In addition, there is still the concern over the health of the smaller banks in the banking system. The largest 25 banks in the banking system make up about two-thirds of the assets of the banking system. The other 8,000 banks still seem to have plenty of problems. About one in eight of these “smaller” banks are on the problem bank list of the FDIC and between 3.5 and 4 banks have been closed every week this year. This number will probably grow over the next 12 months.
Furthermore, the Federal Reserve continues to keep its target interest rate close to zero. This has been a boon to the larger banks, but is seemingly in place to keep the situation with respect to smaller banks from deteriorating even further. Many analysts believe that the Fed will keep its target interest rate low into 2011. This reinforces my belief that the “smaller” banks in the United States are still in serious trouble. Federal Reserve officials will not confess that the low target rate of interest is to keep as many “small” banks open as possible. To do so would be disturbing to depositors and other customers of these banks.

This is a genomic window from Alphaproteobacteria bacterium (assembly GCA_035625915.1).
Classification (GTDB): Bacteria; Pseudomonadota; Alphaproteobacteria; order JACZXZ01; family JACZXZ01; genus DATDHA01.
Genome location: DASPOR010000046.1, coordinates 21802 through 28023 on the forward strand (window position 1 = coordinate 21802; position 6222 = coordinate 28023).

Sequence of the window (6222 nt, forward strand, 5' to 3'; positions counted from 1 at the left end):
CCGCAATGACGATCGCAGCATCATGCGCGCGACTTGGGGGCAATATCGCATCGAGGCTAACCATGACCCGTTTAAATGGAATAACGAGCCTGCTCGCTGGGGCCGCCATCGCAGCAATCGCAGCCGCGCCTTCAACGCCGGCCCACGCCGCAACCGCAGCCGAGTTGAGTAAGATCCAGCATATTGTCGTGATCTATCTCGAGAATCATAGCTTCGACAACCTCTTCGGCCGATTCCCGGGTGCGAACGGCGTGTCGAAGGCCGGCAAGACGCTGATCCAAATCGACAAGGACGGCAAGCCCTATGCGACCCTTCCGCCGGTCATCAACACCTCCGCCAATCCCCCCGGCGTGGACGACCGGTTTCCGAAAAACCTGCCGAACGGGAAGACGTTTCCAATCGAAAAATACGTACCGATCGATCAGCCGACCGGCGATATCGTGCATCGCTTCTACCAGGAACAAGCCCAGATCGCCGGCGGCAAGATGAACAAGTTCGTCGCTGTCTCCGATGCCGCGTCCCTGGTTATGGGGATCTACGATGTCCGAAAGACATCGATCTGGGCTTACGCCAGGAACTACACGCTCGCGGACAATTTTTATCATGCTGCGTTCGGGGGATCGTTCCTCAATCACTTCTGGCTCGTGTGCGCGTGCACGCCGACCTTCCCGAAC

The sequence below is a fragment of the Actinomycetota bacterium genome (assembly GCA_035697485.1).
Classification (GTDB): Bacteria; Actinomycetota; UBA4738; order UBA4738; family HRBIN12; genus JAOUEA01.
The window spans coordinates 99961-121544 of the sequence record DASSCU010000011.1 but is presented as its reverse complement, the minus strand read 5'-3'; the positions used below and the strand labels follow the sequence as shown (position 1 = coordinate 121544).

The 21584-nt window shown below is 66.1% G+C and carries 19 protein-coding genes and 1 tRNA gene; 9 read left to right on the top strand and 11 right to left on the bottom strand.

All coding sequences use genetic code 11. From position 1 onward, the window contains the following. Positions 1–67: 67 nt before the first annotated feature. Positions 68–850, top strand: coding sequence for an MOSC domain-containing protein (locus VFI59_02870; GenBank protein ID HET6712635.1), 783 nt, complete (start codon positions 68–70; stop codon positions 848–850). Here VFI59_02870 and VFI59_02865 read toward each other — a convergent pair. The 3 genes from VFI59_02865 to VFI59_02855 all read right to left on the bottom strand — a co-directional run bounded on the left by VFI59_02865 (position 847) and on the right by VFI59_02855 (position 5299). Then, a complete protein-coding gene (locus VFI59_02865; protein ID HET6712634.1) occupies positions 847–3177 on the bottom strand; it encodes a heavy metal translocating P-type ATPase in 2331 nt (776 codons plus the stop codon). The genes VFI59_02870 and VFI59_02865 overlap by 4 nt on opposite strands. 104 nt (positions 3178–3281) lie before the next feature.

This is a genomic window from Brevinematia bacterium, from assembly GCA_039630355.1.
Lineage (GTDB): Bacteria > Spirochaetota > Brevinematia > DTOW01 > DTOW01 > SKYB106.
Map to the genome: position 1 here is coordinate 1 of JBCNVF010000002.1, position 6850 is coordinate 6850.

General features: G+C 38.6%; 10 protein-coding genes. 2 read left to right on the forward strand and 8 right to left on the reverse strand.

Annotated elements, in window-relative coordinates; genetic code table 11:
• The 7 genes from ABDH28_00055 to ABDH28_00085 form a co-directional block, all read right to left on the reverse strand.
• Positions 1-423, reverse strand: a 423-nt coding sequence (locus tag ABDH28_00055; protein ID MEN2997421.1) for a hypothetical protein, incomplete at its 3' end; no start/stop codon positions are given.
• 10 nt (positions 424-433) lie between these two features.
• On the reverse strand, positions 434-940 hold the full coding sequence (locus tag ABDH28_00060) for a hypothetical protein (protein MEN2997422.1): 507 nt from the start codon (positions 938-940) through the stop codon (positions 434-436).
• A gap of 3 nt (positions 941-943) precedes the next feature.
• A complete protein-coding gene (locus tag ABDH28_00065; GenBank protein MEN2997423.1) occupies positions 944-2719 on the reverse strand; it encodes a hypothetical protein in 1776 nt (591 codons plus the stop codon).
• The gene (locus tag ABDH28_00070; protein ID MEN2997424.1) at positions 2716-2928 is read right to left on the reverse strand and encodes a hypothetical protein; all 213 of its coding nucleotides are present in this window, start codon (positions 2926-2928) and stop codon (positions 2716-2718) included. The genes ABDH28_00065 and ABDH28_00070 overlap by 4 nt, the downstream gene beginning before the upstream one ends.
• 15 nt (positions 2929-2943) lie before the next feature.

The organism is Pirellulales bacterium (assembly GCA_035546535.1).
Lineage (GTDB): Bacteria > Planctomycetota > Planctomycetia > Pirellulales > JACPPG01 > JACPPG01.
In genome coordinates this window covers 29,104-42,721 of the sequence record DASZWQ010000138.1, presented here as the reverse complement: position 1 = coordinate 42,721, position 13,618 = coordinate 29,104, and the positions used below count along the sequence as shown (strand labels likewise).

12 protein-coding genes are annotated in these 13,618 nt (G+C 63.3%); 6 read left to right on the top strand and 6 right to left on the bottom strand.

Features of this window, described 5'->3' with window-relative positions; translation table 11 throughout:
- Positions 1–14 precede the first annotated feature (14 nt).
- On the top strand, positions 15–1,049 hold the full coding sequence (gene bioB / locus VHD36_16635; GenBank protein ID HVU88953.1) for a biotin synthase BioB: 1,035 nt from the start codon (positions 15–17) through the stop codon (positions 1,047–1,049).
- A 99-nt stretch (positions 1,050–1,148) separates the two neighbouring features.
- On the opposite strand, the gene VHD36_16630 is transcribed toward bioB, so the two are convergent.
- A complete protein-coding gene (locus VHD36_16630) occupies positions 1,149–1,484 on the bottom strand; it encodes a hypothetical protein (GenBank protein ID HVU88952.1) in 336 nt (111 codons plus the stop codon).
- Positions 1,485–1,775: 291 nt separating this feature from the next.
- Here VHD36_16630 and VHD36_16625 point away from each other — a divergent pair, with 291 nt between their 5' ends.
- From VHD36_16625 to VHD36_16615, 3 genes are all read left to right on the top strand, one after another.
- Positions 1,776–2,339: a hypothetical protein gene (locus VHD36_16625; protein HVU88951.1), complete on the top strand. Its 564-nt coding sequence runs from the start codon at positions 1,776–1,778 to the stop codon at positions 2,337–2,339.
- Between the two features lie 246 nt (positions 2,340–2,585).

The question is, are we really in a period of debt deflation? Certainly the loan figures discussed above could be interpreted that way. But, is this all that is going on.
The interesting thing to me is that the economy seems to be bi-furcating in several ways. For one, there are a large number of people that are under-employed and seem to be facing an extended period in which they will be living off of their accumulated wealth, if they have any, or on government welfare. Yet, there are a lot of people that are doing very, very well.
The “big” banks are doing very, very well while the “smaller” banks are scraping by, at best.
The Wall Street Journal article referred to above indicates that businesses, especially larger companies, have a lot of cash on hand and are doing better than OK. We know, however, that there are a lot of other businesses that are not doing so well and still face bankruptcy or restructuring.
One could seriously argue that when the economy really does begin to pick up there will be a tremendous shift in the structure of United States banking and industry. And, if I were to choose, I would bet on the “big” guys. Sorry, little guys.